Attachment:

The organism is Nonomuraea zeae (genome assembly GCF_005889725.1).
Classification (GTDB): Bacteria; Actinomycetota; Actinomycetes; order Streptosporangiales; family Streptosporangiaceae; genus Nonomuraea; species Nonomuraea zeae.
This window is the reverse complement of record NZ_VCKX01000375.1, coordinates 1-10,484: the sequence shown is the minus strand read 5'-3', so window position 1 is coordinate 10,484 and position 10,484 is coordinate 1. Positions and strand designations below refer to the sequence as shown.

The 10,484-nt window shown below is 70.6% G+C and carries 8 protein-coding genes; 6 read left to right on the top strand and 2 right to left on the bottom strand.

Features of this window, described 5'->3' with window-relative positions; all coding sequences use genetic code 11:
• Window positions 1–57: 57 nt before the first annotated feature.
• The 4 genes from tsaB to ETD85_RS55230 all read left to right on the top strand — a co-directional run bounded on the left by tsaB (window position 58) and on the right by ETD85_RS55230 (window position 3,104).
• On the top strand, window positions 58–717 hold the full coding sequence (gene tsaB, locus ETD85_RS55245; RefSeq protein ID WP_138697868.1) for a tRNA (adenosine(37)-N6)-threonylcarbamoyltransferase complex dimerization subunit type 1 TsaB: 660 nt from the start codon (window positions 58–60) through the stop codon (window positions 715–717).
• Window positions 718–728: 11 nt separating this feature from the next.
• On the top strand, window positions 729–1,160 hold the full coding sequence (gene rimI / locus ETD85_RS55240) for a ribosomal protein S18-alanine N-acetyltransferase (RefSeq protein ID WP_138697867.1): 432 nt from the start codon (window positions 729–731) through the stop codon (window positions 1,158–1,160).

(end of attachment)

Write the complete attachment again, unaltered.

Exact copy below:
The organism is Nonomuraea zeae (genome assembly GCF_005889725.1).
Classification (GTDB): Bacteria; Actinomycetota; Actinomycetes; order Streptosporangiales; family Streptosporangiaceae; genus Nonomuraea; species Nonomuraea zeae.
This window is the reverse complement of record NZ_VCKX01000375.1, coordinates 1-10,484: the sequence shown is the minus strand read 5'-3', so window position 1 is coordinate 10,484 and position 10,484 is coordinate 1. Positions and strand designations below refer to the sequence as shown.

The 10,484-nt window shown below is 70.6% G+C and carries 8 protein-coding genes; 6 read left to right on the top strand and 2 right to left on the bottom strand.

Features of this window, described 5'->3' with window-relative positions; all coding sequences use genetic code 11:
• Window positions 1–57: 57 nt before the first annotated feature.
• The 4 genes from tsaB to ETD85_RS55230 all read left to right on the top strand — a co-directional run bounded on the left by tsaB (window position 58) and on the right by ETD85_RS55230 (window position 3,104).
• On the top strand, window positions 58–717 hold the full coding sequence (gene tsaB, locus ETD85_RS55245; RefSeq protein ID WP_138697868.1) for a tRNA (adenosine(37)-N6)-threonylcarbamoyltransferase complex dimerization subunit type 1 TsaB: 660 nt from the start codon (window positions 58–60) through the stop codon (window positions 715–717).
• Window positions 718–728: 11 nt separating this feature from the next.
• On the top strand, window positions 729–1,160 hold the full coding sequence (gene rimI / locus ETD85_RS55240) for a ribosomal protein S18-alanine N-acetyltransferase (RefSeq protein ID WP_138697867.1): 432 nt from the start codon (window positions 729–731) through the stop codon (window positions 1,158–1,160).